Energy Regulatory Commission wants to control offers from gas and electricity suppliers

Energy Regulatory Commission wants to control offers from gas and electricity suppliers
Energy Regulatory Commission wants to control offers from gas and electricity suppliers

From next year, gas and electricity suppliers will have to transmit to the CRE each month data on the prices of current contracts and those of new offers proposed.

The Energy Regulatory Commission (CRE) intends to learn lessons from the recent energy crisis. Two years ago, some electricity and gas suppliers took advantage of the surge in energy prices on the markets to sometimes pass it on excessively in their offers and contracts with their customers. To prevent this situation from happening again, the body announced at the beginning of April the launch of three projects: the implementation of prudential control, the improvement of information provided to consumers and monitoring of the consistency of suppliers’ offers.

And it recently communicated on this third part in order to say more about the methods of monitoring the consistency of the offers proposed by electricity and gas suppliers.

“The objective is to ensure that the offers proposed by suppliers are well correlated with the economic conditions they are facing,” indicates the CRE, which specifies that this control will focus on the prices of current contracts and on the prices of new offers proposed by electricity and gas suppliers.

“Name and shame” or even referral to the Competition Authority and the DGCCRF

Concretely, from 1 January 2025, suppliers will have to transmit their data to the commission each month as soon as “a new offer is proposed or the prices of existing offers and current contracts are updated.” Offers intended for residential consumers will first be targeted before a possible extension to small professionals and small local authorities. “For supply offers addressed to professional consumers, the control will remain the same as currently, i.e. ad hoc, taking into account the diversity of situations,” adds the body chaired by Emmanuelle Wargon.

“An offer whose price level is much lower or much higher than the costs borne by the supplier could be considered economically inconsistent,” the CRE underlines in its deliberation of May 30.

The objective of the Energy Regulatory Commission is thus to quickly identify bad practices before they become widespread. These include sudden price increases from one month to the next that the consumer cannot necessarily detect. But also advertisements promising a significant discount on the regulated tariff that is in reality offset by an increase in the subscription price. Or offers that highlight particularly low prices in the summer without specifying that these follow the markets and therefore rise significantly in the winter.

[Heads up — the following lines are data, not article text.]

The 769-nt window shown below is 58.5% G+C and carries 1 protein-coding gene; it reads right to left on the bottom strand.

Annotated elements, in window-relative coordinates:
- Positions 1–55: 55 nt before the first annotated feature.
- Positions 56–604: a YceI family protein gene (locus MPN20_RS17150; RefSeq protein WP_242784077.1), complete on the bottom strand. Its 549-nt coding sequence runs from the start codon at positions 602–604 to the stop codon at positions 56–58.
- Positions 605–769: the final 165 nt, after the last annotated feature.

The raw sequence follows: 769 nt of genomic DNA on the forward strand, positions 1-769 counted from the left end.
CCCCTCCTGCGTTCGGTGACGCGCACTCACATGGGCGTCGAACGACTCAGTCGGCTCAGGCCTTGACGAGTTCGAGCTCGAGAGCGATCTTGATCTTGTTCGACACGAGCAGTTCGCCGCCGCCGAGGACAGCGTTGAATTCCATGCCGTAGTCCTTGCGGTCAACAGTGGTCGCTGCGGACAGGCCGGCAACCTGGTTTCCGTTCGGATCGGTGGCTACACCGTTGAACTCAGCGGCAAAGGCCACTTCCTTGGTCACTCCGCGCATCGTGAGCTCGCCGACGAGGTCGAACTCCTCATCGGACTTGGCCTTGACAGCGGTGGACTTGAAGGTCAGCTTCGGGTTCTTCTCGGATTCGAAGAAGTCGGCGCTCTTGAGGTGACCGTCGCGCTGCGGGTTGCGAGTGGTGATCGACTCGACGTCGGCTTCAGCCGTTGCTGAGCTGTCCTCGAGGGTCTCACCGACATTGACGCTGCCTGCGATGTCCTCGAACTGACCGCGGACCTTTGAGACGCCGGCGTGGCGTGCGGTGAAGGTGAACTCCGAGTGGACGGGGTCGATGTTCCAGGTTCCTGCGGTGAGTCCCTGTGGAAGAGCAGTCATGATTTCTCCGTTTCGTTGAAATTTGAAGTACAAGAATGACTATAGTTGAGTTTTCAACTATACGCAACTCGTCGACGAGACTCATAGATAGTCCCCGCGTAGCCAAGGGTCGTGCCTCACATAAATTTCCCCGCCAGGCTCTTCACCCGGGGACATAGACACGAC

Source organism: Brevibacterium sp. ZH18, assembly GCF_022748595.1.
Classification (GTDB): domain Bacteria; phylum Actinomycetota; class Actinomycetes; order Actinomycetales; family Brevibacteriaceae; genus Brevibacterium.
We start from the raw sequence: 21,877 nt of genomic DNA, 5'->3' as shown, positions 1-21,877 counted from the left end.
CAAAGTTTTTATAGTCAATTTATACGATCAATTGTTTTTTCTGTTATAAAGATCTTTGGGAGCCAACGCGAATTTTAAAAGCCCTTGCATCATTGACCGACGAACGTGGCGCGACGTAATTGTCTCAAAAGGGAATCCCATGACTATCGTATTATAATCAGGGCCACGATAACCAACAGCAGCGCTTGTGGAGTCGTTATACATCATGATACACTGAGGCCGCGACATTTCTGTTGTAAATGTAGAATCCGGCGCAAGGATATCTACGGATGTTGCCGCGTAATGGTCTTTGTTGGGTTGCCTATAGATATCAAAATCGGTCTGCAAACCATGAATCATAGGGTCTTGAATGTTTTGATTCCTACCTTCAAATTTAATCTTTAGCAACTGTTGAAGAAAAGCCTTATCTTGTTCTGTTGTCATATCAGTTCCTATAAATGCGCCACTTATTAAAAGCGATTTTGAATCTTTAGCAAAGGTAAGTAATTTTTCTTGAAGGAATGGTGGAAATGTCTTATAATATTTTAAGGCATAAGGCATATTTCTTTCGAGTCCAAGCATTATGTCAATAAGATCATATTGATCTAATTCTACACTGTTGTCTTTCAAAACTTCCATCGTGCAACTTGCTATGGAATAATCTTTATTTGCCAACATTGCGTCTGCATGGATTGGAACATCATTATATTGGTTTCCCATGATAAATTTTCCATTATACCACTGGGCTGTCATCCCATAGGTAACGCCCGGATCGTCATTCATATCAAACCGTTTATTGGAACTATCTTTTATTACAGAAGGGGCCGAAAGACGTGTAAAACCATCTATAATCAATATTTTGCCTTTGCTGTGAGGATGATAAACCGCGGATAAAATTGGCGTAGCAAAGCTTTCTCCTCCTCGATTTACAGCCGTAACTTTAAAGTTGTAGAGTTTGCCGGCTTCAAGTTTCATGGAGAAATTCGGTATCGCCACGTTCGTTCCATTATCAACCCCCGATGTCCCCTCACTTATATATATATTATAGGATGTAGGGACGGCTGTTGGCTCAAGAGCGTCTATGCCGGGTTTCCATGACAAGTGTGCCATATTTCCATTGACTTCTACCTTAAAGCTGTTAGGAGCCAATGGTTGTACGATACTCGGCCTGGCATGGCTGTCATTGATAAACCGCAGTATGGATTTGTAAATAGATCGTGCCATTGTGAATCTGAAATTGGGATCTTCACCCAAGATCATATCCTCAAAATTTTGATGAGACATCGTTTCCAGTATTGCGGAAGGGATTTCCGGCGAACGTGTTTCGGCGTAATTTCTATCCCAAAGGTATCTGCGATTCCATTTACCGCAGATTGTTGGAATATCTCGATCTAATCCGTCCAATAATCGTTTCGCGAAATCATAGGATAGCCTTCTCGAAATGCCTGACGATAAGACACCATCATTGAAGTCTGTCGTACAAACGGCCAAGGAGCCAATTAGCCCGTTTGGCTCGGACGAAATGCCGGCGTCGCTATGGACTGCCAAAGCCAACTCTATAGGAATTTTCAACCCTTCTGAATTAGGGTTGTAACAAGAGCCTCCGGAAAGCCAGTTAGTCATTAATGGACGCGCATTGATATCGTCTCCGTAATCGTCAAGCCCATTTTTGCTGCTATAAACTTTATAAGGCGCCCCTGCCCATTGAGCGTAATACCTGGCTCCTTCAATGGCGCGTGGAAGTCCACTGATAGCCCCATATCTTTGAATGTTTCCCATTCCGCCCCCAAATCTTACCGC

If the Energy Regulatory Commission detects offers that are inconsistent with the economic conditions, it plans several actions that will range from requesting correction from suppliers to referring the matter to the Competition Authority or the DGCCRF (General Directorate for Competition, Consumer Affairs and Fraud Control) and including informing consumers, i.e. “name and shame”.

Suppliers pinned by the Ombudsman for “bad practices”

A week before the CRE’s deliberation on monitoring the consistency of offers proposed by electricity and natural gas suppliers, the National Energy Mediator had itself singled out certain suppliers for “bad practices”.

He accused Engie, ENI, Ohm Énergie and Wekiwi of having “deliberately” underestimated monthly payments in order to “mislead consumers about the cost of their energy”.

“These bad practices are intended to give the consumer the illusion of competitive prices”, but can result in “regularisation invoices of several hundreds, even thousands of euros”, the Mediator deplored in his annual report.

The latter also notes a sharp increase in disputes related to price changes in 2023. Indeed, while the number of referrals remained stable compared to 2022 (13,999 in 2023 compared to 13,751 in 2022), the number of complaints related to price changes jumped by 74%. In addition to underestimating prices, Wekiwi also receives a “red card” for the second consecutive year “for its recurring bad practices at all times during the life of the contracts”. The Mediator accuses it in particular of “abusive canvassing”, “misleading offers” and “particularly complex to understand”.

In this context, the national energy mediator Olivier Challan Belval called in a press release “on Parliament to legislate before the end of 2024 to strengthen the protection of energy consumers”.

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